1:00 p.m. (approx.): Marathon concludes with the Epilogue.

Moby-Dick Marathon set records

A capacity crowd gathers in the Jacobs Family Gallery to hear the conclusion of Moby-Dick

The 16th Annual Moby-Dick Marathon is now one for the history books, in so many ways. High media interest and unseasonably warm weather for January encouraged record numbers of visitors to drop in for a look-see. Over the course of the weekend (January 6-8, 2012) more than 2,900 visitors came to the Museum. Many stayed and listened longer than ever before to the book often described as the greatest work of American literature.

Among the more than 150 readers, many notables particpated, including Congressman Barney Frank, Congressman William Keating, Mayor Jon Mitchell and several former New Bedford Mayors, as well as Peter Whittemore, the great, great grandson of Herman Melville.

Nearly 100 guests enjoyed the ticketed buffet dinner in the Jacobs Family Gallery on Friday evening (January 6), which kicked off a weekend of activities surrounding the Marathon.

Following dinner, a lecture titled “Moby-Dick in American Popular Culture,” presented by the Melville Society’s Dr. Timothy Marr (University of North Carolina at Chapel Hill), was attended by 187 Melville fans in the Cook Memorial Theater.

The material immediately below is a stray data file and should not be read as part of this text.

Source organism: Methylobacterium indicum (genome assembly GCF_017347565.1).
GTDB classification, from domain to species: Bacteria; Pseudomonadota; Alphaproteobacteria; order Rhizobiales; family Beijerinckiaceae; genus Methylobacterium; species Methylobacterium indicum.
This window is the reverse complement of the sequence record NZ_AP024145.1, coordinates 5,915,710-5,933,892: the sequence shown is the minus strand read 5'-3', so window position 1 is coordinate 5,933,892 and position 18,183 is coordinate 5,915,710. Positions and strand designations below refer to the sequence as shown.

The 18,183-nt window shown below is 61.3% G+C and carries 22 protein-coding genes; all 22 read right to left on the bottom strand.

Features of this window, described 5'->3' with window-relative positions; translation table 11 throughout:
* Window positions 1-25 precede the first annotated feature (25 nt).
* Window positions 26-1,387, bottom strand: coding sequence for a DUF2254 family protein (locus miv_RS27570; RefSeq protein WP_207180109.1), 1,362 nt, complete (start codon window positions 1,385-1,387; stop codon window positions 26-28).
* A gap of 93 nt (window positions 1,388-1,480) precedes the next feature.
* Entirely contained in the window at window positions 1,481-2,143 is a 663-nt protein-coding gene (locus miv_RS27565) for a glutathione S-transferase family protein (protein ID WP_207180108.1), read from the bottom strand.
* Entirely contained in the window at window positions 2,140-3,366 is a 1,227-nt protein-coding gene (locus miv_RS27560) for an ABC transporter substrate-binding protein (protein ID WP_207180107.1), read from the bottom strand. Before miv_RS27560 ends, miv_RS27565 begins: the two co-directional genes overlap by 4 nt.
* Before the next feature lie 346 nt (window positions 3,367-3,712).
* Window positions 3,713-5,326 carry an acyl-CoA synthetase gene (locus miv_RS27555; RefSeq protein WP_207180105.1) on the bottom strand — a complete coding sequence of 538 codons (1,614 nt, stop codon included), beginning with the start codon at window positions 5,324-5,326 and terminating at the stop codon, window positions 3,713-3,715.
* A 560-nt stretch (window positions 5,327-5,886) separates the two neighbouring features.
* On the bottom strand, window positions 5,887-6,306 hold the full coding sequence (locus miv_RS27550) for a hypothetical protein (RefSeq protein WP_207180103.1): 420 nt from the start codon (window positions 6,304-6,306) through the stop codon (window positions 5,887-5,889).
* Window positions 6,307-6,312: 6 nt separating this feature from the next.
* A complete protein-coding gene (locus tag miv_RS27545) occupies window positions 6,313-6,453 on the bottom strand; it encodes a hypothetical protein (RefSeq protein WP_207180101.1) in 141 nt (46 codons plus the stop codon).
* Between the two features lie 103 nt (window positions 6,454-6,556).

Melville Society scholars were kept busy with questions throughout the event, holding court in the Wattles Family Gallery, discussing all matters Moby-Dick and Melville. With much good humor, they were also peppered with perplexing queries of the widest sort, posed by the public in the Stump the Scholars II program on Saturday morning. General order and alacrity of the proceedings were ably kept by the moderator, Michael Dyer, Maritime Curator, with laughs aplenty throughout.

Congressman Barney Frank

One highlight of the weekend was a performance at the Seamen’s Bethel by the critically acclaimed tenor, Jonathan Boyd. He performed the hymn from Chapter 9 to music by Philip Sainton, penned for the film score for John Huston’s 1956 film. Boyd will star as “Greenhorn” in Jake Heggie’s new opera, “Moby Dick,” set to premiere at the San Diego Opera in February. A contingent of museum trustees and members will travel to the West Coast to see it.

Rev. Dr. Edward R. Dufresne delivered an inspired reading of Father Mapple’s sermon on Jonah and the Whale in the Bethel.

And again, this year’s Marathon was live streaming on the museum’s website and was viewed by unprecedented numbers; more on that in another post.